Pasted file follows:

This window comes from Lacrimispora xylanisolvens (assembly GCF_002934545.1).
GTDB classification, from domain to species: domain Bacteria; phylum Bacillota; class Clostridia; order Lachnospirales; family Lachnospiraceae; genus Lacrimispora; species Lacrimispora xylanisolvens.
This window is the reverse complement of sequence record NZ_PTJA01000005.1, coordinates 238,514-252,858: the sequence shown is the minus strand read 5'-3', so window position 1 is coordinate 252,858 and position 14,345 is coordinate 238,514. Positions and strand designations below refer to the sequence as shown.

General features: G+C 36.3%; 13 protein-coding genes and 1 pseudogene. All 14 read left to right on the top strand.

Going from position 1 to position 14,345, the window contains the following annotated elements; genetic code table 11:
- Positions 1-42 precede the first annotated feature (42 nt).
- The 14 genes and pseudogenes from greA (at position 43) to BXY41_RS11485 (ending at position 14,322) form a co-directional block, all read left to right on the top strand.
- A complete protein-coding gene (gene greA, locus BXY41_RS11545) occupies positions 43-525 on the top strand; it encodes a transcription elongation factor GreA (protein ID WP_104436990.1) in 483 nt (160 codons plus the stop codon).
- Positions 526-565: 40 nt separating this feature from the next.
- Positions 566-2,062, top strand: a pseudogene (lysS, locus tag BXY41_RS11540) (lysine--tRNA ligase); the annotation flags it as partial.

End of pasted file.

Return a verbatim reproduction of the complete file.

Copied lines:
This window comes from Lacrimispora xylanisolvens (assembly GCF_002934545.1).
GTDB classification, from domain to species: domain Bacteria; phylum Bacillota; class Clostridia; order Lachnospirales; family Lachnospiraceae; genus Lacrimispora; species Lacrimispora xylanisolvens.
This window is the reverse complement of sequence record NZ_PTJA01000005.1, coordinates 238,514-252,858: the sequence shown is the minus strand read 5'-3', so window position 1 is coordinate 252,858 and position 14,345 is coordinate 238,514. Positions and strand designations below refer to the sequence as shown.

General features: G+C 36.3%; 13 protein-coding genes and 1 pseudogene. All 14 read left to right on the top strand.

Going from position 1 to position 14,345, the window contains the following annotated elements; genetic code table 11:
- Positions 1-42 precede the first annotated feature (42 nt).
- The 14 genes and pseudogenes from greA (at position 43) to BXY41_RS11485 (ending at position 14,322) form a co-directional block, all read left to right on the top strand.
- A complete protein-coding gene (gene greA, locus BXY41_RS11545) occupies positions 43-525 on the top strand; it encodes a transcription elongation factor GreA (protein ID WP_104436990.1) in 483 nt (160 codons plus the stop codon).
- Positions 526-565: 40 nt separating this feature from the next.
- Positions 566-2,062, top strand: a pseudogene (lysS, locus tag BXY41_RS11540) (lysine--tRNA ligase); the annotation flags it as partial.